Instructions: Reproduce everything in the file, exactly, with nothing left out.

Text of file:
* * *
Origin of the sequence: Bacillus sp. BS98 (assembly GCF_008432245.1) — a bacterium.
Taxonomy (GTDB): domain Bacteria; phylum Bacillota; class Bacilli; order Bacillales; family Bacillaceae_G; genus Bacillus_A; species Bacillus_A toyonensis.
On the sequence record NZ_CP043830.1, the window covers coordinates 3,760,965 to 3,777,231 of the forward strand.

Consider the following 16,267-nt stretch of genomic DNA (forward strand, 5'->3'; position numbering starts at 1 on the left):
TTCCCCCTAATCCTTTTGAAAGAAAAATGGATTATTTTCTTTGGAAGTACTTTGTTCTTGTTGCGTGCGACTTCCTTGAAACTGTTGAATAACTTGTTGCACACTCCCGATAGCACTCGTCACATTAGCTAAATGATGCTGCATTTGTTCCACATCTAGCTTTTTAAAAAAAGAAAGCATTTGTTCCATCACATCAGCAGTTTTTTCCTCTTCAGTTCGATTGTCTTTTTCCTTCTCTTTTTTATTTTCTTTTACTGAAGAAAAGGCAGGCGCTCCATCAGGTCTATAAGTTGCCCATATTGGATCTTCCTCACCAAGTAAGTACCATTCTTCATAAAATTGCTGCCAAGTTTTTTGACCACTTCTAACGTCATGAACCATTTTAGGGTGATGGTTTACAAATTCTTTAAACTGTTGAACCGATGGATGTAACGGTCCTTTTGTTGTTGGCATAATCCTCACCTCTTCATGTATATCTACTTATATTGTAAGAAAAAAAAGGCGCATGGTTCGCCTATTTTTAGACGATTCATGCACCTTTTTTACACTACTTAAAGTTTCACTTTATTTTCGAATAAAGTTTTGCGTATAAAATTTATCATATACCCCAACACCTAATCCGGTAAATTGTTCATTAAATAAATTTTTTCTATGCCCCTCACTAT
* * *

Origin of the sequence: Bacillus sp. BS98 (assembly GCF_008432245.1) — a bacterium.
Taxonomy (GTDB): domain Bacteria; phylum Bacillota; class Bacilli; order Bacillales; family Bacillaceae_G; genus Bacillus_A; species Bacillus_A toyonensis.
On the sequence record NZ_CP043830.1, the window covers coordinates 3,760,965 to 3,777,231 of the forward strand.

Consider the following 16,267-nt stretch of genomic DNA (forward strand, 5'->3'; position numbering starts at 1 on the left):
TTCCCCCTAATCCTTTTGAAAGAAAAATGGATTATTTTCTTTGGAAGTACTTTGTTCTTGTTGCGTGCGACTTCCTTGAAACTGTTGAATAACTTGTTGCACACTCCCGATAGCACTCGTCACATTAGCTAAATGATGCTGCATTTGTTCCACATCTAGCTTTTTAAAAAAAGAAAGCATTTGTTCCATCACATCAGCAGTTTTTTCCTCTTCAGTTCGATTGTCTTTTTCCTTCTCTTTTTTATTTTCTTTTACTGAAGAAAAGGCAGGCGCTCCATCAGGTCTATAAGTTGCCCATATTGGATCTTCCTCACCAAGTAAGTACCATTCTTCATAAAATTGCTGCCAAGTTTTTTGACCACTTCTAACGTCATGAACCATTTTAGGGTGATGGTTTACAAATTCTTTAAACTGTTGAACCGATGGATGTAACGGTCCTTTTGTTGTTGGCATAATCCTCACCTCTTCATGTATATCTACTTATATTGTAAGAAAAAAAAGGCGCATGGTTCGCCTATTTTTAGACGATTCATGCACCTTTTTTACACTACTTAAAGTTTCACTTTATTTTCGAATAAAGTTTTGCGTATAAAATTTATCATATACCCCAACACCTAATCCGGTAAATTGTTCATTAAATAAATTTTTTCTATGCCCCTCACTAT